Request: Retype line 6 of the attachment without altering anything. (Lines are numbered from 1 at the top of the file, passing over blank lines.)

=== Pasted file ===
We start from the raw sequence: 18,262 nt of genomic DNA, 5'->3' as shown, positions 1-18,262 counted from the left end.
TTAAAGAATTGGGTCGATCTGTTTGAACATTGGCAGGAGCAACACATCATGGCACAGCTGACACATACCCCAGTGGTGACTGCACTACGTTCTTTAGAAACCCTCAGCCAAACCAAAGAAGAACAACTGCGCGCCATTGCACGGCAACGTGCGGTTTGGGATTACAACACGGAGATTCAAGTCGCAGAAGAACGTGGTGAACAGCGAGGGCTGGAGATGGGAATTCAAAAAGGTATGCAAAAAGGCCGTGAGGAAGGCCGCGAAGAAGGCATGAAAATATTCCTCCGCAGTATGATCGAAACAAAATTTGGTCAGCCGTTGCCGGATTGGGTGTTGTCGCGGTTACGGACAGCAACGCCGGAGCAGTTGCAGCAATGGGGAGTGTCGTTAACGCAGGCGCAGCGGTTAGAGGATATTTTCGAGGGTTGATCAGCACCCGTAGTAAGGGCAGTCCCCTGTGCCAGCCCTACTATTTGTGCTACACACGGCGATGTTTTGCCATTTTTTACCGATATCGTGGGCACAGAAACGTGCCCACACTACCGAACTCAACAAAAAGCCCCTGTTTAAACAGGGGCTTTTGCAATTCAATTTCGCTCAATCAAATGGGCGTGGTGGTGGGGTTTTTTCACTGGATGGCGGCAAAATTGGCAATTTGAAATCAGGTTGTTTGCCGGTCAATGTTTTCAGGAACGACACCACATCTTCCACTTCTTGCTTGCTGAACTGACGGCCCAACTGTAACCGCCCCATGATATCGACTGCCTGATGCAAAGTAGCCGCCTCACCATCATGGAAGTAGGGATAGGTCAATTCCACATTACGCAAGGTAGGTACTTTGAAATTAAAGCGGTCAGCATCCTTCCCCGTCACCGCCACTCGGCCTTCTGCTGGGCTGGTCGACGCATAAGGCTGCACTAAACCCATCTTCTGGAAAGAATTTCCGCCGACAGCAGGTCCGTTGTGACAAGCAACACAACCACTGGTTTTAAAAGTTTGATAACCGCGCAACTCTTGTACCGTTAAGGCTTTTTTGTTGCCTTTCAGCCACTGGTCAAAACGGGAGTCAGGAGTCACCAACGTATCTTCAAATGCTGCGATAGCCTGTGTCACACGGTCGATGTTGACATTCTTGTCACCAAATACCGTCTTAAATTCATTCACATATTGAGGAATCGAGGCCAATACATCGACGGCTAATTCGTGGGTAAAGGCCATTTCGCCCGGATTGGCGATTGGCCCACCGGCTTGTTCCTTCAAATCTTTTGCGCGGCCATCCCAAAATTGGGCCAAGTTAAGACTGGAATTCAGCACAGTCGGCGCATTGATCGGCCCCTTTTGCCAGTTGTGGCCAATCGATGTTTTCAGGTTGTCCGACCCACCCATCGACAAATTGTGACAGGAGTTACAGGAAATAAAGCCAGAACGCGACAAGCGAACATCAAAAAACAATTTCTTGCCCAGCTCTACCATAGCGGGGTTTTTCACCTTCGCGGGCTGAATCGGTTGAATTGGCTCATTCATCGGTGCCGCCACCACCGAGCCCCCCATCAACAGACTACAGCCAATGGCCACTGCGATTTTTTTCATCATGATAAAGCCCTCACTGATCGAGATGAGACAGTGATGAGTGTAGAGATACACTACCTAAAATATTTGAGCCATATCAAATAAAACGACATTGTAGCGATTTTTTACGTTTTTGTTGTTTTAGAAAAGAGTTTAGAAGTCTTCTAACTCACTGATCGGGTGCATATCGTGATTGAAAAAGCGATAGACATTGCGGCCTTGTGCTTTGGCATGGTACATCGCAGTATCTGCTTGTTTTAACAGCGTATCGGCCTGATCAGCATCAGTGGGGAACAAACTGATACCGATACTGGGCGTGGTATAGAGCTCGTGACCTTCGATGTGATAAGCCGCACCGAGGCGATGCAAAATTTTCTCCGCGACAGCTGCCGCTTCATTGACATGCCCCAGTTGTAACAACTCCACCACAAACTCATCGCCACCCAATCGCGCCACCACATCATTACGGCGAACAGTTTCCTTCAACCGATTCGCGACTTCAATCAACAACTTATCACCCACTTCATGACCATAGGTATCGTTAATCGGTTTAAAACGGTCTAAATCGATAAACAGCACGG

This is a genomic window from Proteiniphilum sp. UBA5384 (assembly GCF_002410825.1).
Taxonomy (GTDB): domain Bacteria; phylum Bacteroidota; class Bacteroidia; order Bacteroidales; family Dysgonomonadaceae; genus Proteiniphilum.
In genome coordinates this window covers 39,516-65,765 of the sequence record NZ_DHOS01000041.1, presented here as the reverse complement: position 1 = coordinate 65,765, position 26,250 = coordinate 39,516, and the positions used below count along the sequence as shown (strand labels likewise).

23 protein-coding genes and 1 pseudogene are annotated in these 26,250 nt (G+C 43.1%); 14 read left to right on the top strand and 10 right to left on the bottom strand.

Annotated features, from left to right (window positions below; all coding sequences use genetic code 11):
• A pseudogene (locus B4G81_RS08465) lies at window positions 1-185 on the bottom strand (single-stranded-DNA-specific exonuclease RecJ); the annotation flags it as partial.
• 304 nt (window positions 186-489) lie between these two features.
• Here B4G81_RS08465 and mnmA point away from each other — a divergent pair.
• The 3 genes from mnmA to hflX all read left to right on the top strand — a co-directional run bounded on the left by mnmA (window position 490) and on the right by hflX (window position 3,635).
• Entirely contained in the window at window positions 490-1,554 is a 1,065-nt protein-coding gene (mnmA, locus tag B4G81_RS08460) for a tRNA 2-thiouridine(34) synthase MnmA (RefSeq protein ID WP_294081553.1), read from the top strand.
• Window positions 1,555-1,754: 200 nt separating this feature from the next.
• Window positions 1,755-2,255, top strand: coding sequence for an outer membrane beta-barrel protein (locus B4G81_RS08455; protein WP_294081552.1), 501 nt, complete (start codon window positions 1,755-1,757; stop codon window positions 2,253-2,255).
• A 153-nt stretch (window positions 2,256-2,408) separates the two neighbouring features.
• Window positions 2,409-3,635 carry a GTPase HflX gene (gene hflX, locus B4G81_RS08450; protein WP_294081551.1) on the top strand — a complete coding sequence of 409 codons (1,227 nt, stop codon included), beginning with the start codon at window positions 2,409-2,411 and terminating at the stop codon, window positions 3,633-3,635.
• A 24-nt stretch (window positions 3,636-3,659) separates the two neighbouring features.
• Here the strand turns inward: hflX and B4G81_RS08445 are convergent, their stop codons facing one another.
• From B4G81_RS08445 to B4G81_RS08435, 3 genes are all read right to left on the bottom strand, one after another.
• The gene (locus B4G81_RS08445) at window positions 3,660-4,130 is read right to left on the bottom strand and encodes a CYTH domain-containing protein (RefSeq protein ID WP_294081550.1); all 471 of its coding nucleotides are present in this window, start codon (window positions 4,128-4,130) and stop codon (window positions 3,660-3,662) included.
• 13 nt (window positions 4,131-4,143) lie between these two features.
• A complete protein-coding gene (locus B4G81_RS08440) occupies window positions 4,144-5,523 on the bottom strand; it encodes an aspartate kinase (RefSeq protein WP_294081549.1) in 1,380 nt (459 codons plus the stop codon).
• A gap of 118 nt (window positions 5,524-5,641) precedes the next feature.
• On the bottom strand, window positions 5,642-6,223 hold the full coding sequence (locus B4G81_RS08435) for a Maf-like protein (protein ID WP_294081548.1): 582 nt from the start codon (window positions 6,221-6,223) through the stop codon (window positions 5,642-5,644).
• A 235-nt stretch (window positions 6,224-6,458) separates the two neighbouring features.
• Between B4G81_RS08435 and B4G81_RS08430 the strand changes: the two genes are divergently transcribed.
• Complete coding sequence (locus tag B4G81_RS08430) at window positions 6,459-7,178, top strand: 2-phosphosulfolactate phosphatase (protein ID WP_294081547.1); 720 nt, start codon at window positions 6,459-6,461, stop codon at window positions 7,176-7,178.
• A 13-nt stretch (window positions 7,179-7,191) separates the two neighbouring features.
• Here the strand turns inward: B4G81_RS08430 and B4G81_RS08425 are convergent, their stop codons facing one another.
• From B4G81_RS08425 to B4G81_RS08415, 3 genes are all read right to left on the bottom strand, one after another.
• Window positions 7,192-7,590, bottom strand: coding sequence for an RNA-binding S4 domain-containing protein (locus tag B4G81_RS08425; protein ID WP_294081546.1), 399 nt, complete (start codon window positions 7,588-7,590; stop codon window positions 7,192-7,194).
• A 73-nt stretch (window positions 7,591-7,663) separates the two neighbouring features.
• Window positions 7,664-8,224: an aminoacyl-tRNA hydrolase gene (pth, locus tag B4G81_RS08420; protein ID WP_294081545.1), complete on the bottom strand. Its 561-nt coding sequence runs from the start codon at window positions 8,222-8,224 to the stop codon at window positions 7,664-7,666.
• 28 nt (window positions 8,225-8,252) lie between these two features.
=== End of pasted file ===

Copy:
23 protein-coding genes and 1 pseudogene are annotated in these 26,250 nt (G+C 43.1%); 14 read left to right on the top strand and 10 right to left on the bottom strand.